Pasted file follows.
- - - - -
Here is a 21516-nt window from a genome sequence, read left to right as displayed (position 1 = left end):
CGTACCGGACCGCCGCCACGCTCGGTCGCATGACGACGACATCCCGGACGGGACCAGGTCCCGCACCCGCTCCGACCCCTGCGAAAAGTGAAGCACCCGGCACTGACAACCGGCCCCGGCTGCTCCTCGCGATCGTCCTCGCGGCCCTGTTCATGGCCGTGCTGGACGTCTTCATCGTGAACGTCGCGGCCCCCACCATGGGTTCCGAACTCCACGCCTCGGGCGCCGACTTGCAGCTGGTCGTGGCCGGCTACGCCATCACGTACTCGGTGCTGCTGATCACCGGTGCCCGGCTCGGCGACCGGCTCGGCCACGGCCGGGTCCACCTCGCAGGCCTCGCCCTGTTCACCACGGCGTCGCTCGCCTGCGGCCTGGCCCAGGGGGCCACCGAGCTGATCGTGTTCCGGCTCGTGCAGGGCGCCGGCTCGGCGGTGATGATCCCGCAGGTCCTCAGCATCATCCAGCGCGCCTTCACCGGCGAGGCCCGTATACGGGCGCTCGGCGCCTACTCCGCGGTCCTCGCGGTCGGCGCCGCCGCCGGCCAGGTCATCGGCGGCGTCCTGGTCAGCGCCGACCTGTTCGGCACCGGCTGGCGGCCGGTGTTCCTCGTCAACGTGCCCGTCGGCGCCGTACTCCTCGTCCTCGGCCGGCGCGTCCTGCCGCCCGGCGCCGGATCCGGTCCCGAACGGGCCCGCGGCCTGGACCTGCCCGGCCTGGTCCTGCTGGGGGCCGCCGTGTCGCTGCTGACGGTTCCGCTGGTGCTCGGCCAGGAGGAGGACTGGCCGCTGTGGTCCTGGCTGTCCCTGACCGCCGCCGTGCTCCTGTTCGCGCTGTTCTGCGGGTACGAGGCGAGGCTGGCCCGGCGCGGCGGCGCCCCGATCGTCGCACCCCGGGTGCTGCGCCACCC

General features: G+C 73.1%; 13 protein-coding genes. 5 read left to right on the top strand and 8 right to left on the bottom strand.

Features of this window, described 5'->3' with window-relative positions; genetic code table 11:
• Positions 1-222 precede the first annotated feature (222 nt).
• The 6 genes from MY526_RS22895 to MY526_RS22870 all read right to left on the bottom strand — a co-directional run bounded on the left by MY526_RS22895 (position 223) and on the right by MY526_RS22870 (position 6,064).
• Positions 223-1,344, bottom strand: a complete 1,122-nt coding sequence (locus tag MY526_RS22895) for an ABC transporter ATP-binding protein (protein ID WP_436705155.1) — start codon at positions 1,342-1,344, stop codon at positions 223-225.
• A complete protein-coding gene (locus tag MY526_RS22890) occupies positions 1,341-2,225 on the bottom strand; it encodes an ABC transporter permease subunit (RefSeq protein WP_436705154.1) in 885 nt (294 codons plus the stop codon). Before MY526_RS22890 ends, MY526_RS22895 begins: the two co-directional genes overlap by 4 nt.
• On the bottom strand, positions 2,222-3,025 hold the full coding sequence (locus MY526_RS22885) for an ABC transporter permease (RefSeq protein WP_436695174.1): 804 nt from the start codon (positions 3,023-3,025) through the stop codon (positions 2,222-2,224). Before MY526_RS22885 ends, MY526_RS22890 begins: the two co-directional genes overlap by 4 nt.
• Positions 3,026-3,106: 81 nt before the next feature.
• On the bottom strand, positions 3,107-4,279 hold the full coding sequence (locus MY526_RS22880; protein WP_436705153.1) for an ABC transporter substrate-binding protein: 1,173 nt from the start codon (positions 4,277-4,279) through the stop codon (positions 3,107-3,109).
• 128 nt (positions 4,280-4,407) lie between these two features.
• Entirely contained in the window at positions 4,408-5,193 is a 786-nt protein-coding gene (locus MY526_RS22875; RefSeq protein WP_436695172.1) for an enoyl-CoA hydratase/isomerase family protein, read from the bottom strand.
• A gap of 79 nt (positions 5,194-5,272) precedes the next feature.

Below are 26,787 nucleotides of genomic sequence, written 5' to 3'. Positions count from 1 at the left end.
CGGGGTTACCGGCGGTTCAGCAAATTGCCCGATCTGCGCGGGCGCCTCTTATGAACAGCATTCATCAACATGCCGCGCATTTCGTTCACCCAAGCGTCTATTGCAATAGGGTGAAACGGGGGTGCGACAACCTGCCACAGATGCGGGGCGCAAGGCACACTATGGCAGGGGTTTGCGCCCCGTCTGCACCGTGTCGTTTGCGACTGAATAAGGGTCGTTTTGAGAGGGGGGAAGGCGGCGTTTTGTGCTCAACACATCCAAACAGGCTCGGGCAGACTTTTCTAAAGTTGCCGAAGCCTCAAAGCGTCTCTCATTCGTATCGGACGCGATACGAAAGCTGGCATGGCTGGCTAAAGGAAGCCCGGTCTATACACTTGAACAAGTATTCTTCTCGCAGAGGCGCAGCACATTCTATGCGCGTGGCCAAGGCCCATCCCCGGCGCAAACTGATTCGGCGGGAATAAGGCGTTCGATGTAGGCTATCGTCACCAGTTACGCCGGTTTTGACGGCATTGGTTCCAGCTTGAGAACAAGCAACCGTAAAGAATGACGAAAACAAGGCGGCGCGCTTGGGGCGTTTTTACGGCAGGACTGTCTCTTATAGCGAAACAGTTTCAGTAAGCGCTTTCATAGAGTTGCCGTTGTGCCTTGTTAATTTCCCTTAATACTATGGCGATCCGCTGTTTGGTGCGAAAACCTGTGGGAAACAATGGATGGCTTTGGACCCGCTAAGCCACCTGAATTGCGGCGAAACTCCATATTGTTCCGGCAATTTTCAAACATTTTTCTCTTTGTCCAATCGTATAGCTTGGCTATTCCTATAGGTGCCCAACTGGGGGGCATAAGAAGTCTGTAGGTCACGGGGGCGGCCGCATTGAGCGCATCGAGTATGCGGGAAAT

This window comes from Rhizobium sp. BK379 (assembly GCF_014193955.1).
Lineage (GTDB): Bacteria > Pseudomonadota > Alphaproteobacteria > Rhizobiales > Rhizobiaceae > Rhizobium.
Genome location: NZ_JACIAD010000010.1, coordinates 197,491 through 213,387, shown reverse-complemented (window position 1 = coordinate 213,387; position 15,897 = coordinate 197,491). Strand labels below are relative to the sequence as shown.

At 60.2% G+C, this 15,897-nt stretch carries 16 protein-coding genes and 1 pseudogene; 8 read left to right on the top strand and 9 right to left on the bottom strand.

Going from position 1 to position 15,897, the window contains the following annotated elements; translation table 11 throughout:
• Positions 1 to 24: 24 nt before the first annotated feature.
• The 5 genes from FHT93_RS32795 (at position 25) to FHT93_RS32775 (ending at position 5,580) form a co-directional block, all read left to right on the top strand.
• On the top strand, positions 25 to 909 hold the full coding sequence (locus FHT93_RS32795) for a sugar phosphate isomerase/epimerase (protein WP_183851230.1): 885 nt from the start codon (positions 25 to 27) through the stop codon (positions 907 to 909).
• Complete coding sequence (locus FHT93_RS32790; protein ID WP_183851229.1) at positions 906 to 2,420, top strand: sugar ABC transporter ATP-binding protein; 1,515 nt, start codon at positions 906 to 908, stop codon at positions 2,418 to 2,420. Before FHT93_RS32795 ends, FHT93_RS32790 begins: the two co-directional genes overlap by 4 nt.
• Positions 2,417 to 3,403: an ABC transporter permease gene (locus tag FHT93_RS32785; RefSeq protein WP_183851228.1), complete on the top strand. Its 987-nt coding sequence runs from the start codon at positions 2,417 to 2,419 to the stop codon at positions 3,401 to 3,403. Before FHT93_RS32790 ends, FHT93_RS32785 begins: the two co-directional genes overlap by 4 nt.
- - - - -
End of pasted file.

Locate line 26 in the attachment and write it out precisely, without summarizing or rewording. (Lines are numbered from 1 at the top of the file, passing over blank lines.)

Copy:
• Positions 2,417 to 3,403: an ABC transporter permease gene (locus tag FHT93_RS32785; RefSeq protein WP_183851228.1), complete on the top strand. Its 987-nt coding sequence runs from the start codon at positions 2,417 to 2,419 to the stop codon at positions 3,401 to 3,403. Before FHT93_RS32790 ends, FHT93_RS32785 begins: the two co-directional genes overlap by 4 nt.